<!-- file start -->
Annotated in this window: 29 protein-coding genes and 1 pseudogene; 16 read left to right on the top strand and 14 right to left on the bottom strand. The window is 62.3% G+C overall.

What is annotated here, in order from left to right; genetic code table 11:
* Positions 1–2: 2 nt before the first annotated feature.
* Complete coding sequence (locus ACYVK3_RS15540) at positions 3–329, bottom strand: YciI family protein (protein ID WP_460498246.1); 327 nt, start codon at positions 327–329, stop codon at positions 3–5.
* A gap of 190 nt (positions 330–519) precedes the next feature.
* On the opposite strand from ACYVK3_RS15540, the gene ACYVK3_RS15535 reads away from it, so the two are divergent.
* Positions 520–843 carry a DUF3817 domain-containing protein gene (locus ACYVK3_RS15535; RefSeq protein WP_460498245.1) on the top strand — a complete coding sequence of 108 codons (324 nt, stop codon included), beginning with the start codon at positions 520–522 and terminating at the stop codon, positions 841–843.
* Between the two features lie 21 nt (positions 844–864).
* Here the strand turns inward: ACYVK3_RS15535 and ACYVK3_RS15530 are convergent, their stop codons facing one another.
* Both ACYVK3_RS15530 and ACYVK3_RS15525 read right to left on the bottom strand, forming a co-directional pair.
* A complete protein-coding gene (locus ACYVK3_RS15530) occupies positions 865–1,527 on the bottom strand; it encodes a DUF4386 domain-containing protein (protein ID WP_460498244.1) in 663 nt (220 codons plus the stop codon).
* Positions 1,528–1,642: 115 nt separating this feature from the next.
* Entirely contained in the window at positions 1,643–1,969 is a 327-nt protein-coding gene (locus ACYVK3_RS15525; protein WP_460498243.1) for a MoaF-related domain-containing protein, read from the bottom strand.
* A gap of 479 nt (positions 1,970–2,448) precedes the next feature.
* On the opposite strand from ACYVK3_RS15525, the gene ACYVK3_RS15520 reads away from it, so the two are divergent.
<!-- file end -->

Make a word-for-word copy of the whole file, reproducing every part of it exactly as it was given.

Annotated in this window: 29 protein-coding genes and 1 pseudogene; 16 read left to right on the top strand and 14 right to left on the bottom strand. The window is 62.3% G+C overall.

What is annotated here, in order from left to right; genetic code table 11:
* Positions 1–2: 2 nt before the first annotated feature.
* Complete coding sequence (locus ACYVK3_RS15540) at positions 3–329, bottom strand: YciI family protein (protein ID WP_460498246.1); 327 nt, start codon at positions 327–329, stop codon at positions 3–5.
* A gap of 190 nt (positions 330–519) precedes the next feature.
* On the opposite strand from ACYVK3_RS15540, the gene ACYVK3_RS15535 reads away from it, so the two are divergent.
* Positions 520–843 carry a DUF3817 domain-containing protein gene (locus ACYVK3_RS15535; RefSeq protein WP_460498245.1) on the top strand — a complete coding sequence of 108 codons (324 nt, stop codon included), beginning with the start codon at positions 520–522 and terminating at the stop codon, positions 841–843.
* Between the two features lie 21 nt (positions 844–864).
* Here the strand turns inward: ACYVK3_RS15535 and ACYVK3_RS15530 are convergent, their stop codons facing one another.
* Both ACYVK3_RS15530 and ACYVK3_RS15525 read right to left on the bottom strand, forming a co-directional pair.
* A complete protein-coding gene (locus ACYVK3_RS15530) occupies positions 865–1,527 on the bottom strand; it encodes a DUF4386 domain-containing protein (protein ID WP_460498244.1) in 663 nt (220 codons plus the stop codon).
* Positions 1,528–1,642: 115 nt separating this feature from the next.
* Entirely contained in the window at positions 1,643–1,969 is a 327-nt protein-coding gene (locus ACYVK3_RS15525; protein WP_460498243.1) for a MoaF-related domain-containing protein, read from the bottom strand.
* A gap of 479 nt (positions 1,970–2,448) precedes the next feature.
* On the opposite strand from ACYVK3_RS15525, the gene ACYVK3_RS15520 reads away from it, so the two are divergent.